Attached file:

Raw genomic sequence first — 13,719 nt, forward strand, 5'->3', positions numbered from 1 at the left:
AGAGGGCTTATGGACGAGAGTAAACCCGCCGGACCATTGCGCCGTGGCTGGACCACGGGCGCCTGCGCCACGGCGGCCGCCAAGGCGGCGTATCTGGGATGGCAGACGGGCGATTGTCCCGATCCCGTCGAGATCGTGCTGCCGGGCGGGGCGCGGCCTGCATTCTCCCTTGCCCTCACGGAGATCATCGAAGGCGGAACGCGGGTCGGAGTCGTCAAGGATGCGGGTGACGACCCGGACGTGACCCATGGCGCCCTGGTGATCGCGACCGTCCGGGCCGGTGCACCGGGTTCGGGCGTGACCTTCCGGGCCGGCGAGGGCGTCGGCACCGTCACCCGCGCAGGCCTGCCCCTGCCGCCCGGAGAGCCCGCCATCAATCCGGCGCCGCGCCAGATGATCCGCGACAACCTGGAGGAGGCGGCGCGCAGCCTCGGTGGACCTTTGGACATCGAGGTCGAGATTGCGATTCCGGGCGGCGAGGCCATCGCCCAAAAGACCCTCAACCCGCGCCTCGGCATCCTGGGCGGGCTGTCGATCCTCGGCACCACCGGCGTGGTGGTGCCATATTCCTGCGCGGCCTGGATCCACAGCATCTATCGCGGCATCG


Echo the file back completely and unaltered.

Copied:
Raw genomic sequence first — 13,719 nt, forward strand, 5'->3', positions numbered from 1 at the left:
AGAGGGCTTATGGACGAGAGTAAACCCGCCGGACCATTGCGCCGTGGCTGGACCACGGGCGCCTGCGCCACGGCGGCCGCCAAGGCGGCGTATCTGGGATGGCAGACGGGCGATTGTCCCGATCCCGTCGAGATCGTGCTGCCGGGCGGGGCGCGGCCTGCATTCTCCCTTGCCCTCACGGAGATCATCGAAGGCGGAACGCGGGTCGGAGTCGTCAAGGATGCGGGTGACGACCCGGACGTGACCCATGGCGCCCTGGTGATCGCGACCGTCCGGGCCGGTGCACCGGGTTCGGGCGTGACCTTCCGGGCCGGCGAGGGCGTCGGCACCGTCACCCGCGCAGGCCTGCCCCTGCCGCCCGGAGAGCCCGCCATCAATCCGGCGCCGCGCCAGATGATCCGCGACAACCTGGAGGAGGCGGCGCGCAGCCTCGGTGGACCTTTGGACATCGAGGTCGAGATTGCGATTCCGGGCGGCGAGGCCATCGCCCAAAAGACCCTCAACCCGCGCCTCGGCATCCTGGGCGGGCTGTCGATCCTCGGCACCACCGGCGTGGTGGTGCCATATTCCTGCGCGGCCTGGATCCACAGCATCTATCGCGGCATCG